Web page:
Colorectal cancer (CRC) specimens were fixed in formalin and paraffin embedded using routine procedures. For our study, 4-μm sections were cut, dewaxed and rehydrated and placed into a semiautomated immunostaining machine (Ventana ES, Ventana Medical Systems, Tucson, AZ). In the subsequent steps, the slides were subjected to protease treatment (Protease 1), primary EGFR antibody incubation (mouse monoclonal E30, DAKO, Denmark, dilution 1:50), secondary antibody incubation, followed by amplification and then visualisation using 3,3-diaminobenzidine (DAB) as a chromogen. Hematoxyline counterstaining was used together including a bluing step. All reagents in the staining procedure besides the primary antibody were from Ventana Medical Systems. In each staining run, an external positive control section consisting of normal skin was included. Because internal positive control perineurium was used19 and sections lacking positive staining in perineural structures were excluded from further analyses.
Analysis of the EGFR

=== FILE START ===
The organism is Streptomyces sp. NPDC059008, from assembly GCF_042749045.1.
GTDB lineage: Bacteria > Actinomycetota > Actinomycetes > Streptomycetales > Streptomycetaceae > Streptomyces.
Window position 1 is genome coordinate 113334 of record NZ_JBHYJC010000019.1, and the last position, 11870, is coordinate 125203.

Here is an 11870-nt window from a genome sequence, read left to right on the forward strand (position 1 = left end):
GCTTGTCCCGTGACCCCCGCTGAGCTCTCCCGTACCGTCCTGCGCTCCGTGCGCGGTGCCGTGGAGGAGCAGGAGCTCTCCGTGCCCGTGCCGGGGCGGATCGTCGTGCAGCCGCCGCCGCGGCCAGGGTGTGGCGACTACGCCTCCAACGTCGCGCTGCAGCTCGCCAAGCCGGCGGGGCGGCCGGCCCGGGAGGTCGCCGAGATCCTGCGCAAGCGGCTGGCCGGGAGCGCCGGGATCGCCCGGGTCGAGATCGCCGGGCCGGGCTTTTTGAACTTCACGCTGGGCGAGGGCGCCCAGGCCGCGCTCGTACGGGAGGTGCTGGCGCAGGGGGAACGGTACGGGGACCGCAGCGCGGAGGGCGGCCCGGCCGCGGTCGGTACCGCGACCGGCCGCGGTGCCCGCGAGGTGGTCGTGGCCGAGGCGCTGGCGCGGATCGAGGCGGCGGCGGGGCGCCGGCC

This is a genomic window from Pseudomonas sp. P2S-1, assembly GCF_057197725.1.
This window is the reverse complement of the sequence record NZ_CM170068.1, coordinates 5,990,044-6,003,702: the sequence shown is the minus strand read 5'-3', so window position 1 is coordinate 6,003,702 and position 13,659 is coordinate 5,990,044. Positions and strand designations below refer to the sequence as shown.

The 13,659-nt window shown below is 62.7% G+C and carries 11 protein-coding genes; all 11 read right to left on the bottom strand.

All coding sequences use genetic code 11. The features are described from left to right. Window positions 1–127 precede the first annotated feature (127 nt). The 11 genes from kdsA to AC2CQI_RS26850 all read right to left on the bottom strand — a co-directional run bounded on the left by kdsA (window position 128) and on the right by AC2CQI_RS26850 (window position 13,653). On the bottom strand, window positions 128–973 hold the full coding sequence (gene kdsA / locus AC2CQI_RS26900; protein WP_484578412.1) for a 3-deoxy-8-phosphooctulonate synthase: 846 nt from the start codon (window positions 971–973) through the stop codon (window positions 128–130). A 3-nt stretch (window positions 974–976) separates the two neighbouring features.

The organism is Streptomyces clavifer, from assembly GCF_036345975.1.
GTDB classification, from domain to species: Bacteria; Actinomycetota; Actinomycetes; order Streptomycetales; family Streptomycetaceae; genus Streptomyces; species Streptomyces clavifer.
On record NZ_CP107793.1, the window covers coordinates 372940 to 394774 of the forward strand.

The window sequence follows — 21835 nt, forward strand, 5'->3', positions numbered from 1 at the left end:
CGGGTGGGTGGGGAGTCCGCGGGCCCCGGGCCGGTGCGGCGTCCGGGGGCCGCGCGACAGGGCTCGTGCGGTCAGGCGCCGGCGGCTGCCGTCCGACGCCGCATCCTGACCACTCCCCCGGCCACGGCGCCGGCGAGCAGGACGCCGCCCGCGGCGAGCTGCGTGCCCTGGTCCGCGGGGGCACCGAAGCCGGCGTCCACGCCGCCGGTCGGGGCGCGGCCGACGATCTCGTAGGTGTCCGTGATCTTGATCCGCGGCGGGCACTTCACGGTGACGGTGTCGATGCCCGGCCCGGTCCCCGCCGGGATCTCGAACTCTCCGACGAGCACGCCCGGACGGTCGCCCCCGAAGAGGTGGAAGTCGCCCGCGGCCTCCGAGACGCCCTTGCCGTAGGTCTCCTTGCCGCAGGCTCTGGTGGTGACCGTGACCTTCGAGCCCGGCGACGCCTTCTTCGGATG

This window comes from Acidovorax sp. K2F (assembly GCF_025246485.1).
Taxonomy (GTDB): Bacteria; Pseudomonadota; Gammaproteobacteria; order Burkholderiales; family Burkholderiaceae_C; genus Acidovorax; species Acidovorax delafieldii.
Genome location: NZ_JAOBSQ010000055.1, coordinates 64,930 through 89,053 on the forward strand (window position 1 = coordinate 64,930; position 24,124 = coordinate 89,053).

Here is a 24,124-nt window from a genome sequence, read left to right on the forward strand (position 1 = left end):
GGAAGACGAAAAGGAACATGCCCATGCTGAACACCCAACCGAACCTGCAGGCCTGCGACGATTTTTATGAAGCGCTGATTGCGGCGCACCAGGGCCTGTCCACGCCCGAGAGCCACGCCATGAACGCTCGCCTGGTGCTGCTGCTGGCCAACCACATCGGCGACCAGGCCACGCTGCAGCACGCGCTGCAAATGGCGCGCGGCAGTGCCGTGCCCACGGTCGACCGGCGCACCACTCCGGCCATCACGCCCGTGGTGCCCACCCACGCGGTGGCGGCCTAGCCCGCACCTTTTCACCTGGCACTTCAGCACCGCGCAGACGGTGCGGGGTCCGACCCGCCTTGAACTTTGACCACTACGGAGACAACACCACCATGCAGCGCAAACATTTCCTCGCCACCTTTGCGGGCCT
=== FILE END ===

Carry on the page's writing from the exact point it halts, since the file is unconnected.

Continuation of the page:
EGFR was stained mainly at the cell membrane. Immunohistochemical staining was evaluated by one of the authors (I.L.) together with an experienced pathologist (R.P.), and then repeated by I.L., and discordant cases were reviewed in a joint evaluation. An internal positive control was mandatory for inclusion as described above. The Hercept scale was used to interpret the staining in tumour cells14, 20: Score 0: no staining or staining in <10%, Score 1+: weak incomplete staining of >10%, Score 2+: moderate and complete staining of >10% and score 3+: strong and complete staining of >10%. The EGFR variable was further reclassified into EGFRi (EGFRi, increased; tumours scoring higher at the invasive margin compared to central parts) vs. non-increased EGFRn (EGFRn, nonincreased; tumours with equal or lower score at the invasive margin compared to central parts).